Commentary: Washington's lack of diversity is hurting democracy

Emma Vadehra, Progressive Perspectives on

Published in Op Eds

A recent wave of media attention has pointed to a toxic workplace culture in much of the Washington, D.C., political ecosystem. From the viral “Dear White Staffers” on Capitol Hill, to growing worker dissatisfaction at liberal nonprofits, it’s become clear that the policy field doesn’t always practice what it preaches when it comes to diversity, equity and inclusion.

At the same time, we hear story after story of young voters lacking faith in government. In response, the political class continue to scratch their heads about why millennials and Gen Z feel disconnected.

But the answer is obvious if we connect these two seemingly separate stories: Our nation’s most influential political offices, government agencies and policy organizations are unable to effectively advance a more equitable and just society because they themselves are not built equitably or justly.

Even with the most diverse Congress in history, its members are still 77% white, 73% male and have an average net worth that is five times the median for U.S. households. Diversity among congressional staff is even worse.

Just 8% of committee staff directors, who shape key legislation, are people of color, and only two Senate chiefs of staff are Black. Think tanks and other policy organizations face similar challenges of homogeneity and exclusion. So it’s no surprise that young people — especially young people of color — overwhelmingly say that the policy sector does not want to hire “people like me,” according to a recent survey from Next100 and GenForward.

Disaffection with government among young adults is staggering: Only one in five young adults believes government leaders care about them, while nearly half of young Black adults say they don’t feel like a “full and equal citizen.” Less than half of Black and Latinx young adults agree that voting is an effective means to bring about change.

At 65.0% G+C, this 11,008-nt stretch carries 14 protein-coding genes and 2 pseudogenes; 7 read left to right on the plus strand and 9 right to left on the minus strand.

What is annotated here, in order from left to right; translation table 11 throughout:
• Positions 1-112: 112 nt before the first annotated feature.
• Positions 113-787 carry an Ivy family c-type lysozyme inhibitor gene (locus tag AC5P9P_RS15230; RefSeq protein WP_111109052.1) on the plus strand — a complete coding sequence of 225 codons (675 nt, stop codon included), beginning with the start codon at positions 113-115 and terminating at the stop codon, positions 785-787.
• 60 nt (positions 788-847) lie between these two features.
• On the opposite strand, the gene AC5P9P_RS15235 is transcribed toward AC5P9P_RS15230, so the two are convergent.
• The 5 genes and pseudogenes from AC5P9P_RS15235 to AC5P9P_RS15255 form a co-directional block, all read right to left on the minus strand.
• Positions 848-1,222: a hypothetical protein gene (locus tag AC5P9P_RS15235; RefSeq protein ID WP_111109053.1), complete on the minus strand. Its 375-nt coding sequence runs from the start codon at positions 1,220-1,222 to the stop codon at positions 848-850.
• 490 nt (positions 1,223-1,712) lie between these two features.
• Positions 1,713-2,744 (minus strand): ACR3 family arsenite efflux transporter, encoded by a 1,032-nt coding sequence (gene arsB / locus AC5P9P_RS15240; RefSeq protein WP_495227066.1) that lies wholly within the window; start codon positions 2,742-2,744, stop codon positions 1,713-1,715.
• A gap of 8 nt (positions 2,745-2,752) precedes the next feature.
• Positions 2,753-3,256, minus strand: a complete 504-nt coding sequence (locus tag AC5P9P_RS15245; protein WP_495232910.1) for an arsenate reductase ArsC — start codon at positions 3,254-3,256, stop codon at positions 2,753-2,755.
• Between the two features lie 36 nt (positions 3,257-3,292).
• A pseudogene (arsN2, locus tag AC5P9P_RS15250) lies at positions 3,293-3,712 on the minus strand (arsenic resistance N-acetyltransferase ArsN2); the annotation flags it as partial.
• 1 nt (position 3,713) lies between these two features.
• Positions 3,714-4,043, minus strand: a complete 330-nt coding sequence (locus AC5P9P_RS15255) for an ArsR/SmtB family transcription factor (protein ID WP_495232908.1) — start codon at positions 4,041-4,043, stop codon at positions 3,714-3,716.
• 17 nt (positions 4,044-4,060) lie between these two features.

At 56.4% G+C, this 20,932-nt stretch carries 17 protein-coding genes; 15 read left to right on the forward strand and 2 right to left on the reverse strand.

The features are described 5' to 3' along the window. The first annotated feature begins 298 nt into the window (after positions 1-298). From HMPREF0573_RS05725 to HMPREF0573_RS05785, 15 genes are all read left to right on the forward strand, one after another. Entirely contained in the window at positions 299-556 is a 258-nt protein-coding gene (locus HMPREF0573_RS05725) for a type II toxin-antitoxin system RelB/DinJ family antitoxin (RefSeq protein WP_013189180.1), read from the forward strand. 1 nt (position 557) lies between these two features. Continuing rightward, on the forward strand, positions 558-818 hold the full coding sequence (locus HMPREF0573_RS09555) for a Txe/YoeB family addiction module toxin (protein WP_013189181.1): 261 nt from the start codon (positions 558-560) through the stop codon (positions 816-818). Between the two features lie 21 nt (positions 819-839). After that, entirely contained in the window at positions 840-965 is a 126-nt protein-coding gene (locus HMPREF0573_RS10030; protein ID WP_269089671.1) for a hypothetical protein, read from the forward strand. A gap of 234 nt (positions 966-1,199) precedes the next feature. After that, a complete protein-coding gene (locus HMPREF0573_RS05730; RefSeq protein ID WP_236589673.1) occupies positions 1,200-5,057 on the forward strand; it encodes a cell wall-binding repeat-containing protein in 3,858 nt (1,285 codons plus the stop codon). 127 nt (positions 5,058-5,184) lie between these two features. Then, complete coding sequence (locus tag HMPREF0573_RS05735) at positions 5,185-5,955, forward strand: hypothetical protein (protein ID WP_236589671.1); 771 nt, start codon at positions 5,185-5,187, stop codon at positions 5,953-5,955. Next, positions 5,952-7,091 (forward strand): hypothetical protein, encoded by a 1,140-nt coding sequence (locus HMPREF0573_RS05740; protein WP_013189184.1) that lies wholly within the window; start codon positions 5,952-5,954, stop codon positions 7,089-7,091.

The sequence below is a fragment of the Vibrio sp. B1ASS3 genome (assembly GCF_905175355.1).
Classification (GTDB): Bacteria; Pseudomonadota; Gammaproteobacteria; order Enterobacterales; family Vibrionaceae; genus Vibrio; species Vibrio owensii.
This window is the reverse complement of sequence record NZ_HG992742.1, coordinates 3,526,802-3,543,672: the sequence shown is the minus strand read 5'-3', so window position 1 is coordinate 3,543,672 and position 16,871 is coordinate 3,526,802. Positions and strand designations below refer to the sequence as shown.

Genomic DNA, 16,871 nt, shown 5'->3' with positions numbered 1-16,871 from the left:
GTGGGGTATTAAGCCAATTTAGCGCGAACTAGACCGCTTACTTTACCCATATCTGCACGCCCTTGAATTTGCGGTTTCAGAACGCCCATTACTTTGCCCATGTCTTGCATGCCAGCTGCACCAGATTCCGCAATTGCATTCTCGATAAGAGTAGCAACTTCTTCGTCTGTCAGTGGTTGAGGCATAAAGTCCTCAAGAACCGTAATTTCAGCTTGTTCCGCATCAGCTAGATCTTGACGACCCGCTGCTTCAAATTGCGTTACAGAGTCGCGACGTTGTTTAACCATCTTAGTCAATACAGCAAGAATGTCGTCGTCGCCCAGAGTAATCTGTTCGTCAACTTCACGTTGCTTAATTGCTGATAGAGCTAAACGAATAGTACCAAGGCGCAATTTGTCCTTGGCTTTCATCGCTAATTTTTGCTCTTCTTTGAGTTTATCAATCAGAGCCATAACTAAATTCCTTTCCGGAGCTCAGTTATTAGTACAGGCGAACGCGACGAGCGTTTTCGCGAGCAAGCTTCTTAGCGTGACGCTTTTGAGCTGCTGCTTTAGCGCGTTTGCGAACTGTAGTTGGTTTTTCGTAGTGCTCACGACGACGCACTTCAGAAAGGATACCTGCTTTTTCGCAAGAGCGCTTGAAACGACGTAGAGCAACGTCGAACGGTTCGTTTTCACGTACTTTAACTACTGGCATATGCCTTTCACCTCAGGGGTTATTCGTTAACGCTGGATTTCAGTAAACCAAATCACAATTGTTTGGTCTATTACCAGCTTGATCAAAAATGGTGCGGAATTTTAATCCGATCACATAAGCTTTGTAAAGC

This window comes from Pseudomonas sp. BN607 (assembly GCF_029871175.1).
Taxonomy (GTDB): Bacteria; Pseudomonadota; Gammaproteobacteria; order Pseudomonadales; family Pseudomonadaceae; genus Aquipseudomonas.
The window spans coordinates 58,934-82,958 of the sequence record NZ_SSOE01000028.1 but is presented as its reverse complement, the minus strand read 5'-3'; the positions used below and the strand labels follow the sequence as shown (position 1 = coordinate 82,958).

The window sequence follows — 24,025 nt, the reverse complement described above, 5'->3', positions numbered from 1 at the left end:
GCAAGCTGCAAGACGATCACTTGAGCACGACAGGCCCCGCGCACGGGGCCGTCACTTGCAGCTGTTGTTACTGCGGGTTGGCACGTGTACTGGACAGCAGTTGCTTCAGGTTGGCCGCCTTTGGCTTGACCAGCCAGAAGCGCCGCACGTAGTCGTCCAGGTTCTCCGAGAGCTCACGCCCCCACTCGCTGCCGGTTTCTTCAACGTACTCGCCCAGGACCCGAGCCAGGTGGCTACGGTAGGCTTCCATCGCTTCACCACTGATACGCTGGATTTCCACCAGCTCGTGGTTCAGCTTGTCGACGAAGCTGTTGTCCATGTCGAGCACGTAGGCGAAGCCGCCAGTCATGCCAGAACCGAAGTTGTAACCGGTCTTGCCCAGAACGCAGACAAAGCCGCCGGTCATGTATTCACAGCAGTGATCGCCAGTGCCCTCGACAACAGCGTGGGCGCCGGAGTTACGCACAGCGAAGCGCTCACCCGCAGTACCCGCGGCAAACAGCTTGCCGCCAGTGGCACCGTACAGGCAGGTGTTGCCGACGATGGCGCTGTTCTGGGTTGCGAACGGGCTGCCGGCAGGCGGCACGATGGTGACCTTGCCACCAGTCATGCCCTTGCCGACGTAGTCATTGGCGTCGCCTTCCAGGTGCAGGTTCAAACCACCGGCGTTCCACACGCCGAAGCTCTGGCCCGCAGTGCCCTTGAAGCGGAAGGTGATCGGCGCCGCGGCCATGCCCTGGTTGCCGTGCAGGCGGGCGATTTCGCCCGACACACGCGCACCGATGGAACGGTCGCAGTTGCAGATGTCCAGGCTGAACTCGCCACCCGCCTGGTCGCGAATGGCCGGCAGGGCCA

As a former senior government official, I saw firsthand that who makes policy matters immensely. Policy choices affect everything from the quality of the air we breathe to the food we eat. When public policies are molded by those with power and privilege, without the input of people most affected by these choices, the outcomes often benefit individuals already at the top.

And when their government doesn’t look like an increasingly diverse America, Americans tend to be less engaged in the political process — further skewing public policy and eroding faith in the government.

But there is a silver lining: An overwhelming majority of young adults say they would be more likely to trust government leaders if those leaders came from their own communities. In other words, we need to make the policy sector more inclusive, representative and effective.

Fundamentally, the policy sector must reckon with its longstanding exclusionary practices. Unpaid internships, low-paying entry-level jobs, unnecessary credential requirements, and a lack of investment in professional development make it difficult to break into these careers and gain on-the-job experience, especially for people of color and those with lower incomes. Opaque and informal hiring processes that rely on word of mouth enact yet another barrier to those not already in the sector.


Some organizations are challenging these practices: Next100 recently compiled a list of best practices of other organizations within and outside of the field, as well as our own, and released a roadmap of concrete actions that policy organizations can use.

As the policy sector isn’t even working for the young staff who are able to enter it, it certainly can’t deliver for the individuals and communities who have been alienated from the policymaking process for generations.

The reckoning happening at workplaces across the country, from Amazon warehouses to Starbucks cafes, has now spread to Capitol Hill and other corners of the policy world. With its arrival, the political establishment should acknowledge that many of the forces leading dissatisfied workers to speak out are the same forces leading disconnected voters to sit out.

Most of all, the sector needs to take an honest look at its own practices, commit time and money to change and be willing to challenge long-held assumptions of who is qualified to make policy. If policy leaders want to restore faith in government, they should start from within.



Emma Vadehra is the founder and former executive director of the think tank Next100 and former chief of staff at the U.S. Department of Education. This column was edited by Progressive Perspectives, which is run by The Progressive magazine and distributed by Tribune News Service.


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